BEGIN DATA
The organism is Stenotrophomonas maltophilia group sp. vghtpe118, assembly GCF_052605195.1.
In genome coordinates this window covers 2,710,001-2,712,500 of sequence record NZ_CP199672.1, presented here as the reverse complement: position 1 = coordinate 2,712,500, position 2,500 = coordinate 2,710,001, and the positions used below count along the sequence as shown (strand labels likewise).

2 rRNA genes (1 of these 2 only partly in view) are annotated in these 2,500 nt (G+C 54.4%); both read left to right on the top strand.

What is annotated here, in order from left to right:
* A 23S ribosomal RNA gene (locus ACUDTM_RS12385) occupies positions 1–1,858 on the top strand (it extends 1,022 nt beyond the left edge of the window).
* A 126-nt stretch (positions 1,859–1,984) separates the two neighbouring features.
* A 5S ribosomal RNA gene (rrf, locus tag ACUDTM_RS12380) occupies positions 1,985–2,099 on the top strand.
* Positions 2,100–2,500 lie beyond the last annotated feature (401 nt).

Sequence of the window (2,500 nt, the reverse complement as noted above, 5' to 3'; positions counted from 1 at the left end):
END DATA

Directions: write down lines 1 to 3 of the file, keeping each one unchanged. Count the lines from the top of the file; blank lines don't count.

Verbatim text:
The organism is Stenotrophomonas maltophilia group sp. vghtpe118, assembly GCF_052605195.1.
In genome coordinates this window covers 2,710,001-2,712,500 of sequence record NZ_CP199672.1, presented here as the reverse complement: position 1 = coordinate 2,712,500, position 2,500 = coordinate 2,710,001, and the positions used below count along the sequence as shown (strand labels likewise).

2 rRNA genes (1 of these 2 only partly in view) are annotated in these 2,500 nt (G+C 54.4%); both read left to right on the top strand.